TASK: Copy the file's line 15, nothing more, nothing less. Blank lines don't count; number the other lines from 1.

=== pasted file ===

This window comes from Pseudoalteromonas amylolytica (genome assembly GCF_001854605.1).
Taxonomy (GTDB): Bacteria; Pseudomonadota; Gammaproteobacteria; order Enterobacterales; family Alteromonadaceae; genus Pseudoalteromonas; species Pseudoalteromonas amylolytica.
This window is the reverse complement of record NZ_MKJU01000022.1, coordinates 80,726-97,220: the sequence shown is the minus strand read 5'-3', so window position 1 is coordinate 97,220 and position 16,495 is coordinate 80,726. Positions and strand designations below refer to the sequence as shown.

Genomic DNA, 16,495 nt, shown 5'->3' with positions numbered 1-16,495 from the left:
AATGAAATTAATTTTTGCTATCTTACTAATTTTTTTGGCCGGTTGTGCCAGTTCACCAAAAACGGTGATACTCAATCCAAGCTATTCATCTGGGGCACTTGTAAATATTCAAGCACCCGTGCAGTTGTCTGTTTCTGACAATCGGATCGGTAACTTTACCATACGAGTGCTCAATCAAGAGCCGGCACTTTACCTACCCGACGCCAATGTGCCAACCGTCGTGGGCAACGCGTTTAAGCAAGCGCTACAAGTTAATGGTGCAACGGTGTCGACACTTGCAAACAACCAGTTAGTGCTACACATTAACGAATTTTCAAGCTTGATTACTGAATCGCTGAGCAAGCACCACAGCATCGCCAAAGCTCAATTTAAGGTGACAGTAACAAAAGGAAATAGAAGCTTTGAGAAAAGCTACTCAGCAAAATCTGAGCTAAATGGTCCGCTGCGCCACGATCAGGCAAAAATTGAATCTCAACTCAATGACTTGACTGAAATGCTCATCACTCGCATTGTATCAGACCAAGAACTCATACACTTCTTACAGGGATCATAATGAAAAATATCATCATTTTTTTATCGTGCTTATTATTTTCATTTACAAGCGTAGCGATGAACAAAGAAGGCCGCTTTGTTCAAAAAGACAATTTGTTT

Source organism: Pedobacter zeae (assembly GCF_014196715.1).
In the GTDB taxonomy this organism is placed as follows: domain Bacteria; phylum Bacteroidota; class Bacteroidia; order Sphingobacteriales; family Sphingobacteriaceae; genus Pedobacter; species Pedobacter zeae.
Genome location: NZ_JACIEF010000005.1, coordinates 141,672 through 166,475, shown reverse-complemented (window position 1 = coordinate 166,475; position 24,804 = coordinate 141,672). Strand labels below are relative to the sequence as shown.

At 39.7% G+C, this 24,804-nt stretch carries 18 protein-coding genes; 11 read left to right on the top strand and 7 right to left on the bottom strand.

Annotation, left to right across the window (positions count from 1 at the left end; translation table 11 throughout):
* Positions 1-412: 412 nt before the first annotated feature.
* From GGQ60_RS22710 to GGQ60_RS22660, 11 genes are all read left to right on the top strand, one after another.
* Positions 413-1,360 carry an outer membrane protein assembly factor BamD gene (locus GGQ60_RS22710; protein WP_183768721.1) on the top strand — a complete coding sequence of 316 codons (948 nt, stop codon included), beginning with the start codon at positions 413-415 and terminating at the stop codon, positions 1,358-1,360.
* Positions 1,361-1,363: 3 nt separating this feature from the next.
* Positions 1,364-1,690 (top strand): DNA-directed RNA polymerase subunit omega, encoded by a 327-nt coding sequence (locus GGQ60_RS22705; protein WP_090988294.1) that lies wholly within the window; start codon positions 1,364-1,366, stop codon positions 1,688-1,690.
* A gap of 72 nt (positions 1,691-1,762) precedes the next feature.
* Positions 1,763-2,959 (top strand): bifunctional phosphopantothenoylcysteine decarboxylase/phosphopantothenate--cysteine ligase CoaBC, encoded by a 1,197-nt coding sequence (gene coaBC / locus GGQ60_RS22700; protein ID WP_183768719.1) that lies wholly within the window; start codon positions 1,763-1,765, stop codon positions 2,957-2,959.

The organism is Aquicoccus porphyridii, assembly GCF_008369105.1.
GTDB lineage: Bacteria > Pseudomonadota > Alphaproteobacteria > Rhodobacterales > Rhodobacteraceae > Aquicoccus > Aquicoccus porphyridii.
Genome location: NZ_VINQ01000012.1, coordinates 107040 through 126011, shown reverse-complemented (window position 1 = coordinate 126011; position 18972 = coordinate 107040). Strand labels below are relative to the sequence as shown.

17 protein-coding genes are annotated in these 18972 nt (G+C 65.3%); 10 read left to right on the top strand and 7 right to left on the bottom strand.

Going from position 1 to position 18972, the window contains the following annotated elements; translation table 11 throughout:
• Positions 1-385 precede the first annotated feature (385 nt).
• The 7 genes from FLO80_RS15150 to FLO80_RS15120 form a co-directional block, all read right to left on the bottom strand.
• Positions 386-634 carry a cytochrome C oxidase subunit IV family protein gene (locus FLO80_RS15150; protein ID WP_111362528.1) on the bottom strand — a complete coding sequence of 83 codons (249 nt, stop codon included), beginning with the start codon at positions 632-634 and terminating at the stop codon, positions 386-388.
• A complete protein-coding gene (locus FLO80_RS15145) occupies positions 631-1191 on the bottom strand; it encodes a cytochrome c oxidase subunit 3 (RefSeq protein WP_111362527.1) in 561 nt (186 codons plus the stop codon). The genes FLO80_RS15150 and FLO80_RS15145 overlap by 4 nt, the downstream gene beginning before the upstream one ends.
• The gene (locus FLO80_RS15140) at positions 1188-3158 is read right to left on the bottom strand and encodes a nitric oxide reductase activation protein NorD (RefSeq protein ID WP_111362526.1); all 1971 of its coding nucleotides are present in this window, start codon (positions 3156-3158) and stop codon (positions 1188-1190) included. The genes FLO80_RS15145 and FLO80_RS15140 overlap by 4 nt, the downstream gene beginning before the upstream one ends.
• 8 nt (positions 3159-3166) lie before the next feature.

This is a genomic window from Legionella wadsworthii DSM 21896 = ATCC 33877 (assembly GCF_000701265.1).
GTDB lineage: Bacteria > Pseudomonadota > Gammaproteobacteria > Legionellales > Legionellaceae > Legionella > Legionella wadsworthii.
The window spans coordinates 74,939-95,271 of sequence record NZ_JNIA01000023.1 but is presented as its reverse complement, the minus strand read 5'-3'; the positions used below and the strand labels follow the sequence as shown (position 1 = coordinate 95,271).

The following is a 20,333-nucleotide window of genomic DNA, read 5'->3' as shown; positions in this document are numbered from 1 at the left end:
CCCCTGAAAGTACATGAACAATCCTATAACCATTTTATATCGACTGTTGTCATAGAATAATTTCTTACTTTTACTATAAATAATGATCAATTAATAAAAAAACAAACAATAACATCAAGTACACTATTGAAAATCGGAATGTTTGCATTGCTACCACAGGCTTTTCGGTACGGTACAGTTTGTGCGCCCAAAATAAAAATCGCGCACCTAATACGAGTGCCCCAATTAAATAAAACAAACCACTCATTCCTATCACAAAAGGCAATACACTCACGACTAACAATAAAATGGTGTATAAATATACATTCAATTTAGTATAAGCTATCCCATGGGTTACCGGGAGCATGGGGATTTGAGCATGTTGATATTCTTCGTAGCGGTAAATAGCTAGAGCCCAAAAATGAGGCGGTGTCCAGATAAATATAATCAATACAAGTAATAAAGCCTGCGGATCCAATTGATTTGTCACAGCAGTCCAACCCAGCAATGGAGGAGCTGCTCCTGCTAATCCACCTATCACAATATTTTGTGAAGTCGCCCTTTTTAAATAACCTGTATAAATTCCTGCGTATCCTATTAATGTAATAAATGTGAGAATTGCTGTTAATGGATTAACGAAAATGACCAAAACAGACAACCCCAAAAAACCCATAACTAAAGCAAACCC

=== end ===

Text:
* Positions 1,364-1,690 (top strand): DNA-directed RNA polymerase subunit omega, encoded by a 327-nt coding sequence (locus GGQ60_RS22705; protein WP_090988294.1) that lies wholly within the window; start codon positions 1,364-1,366, stop codon positions 1,688-1,690.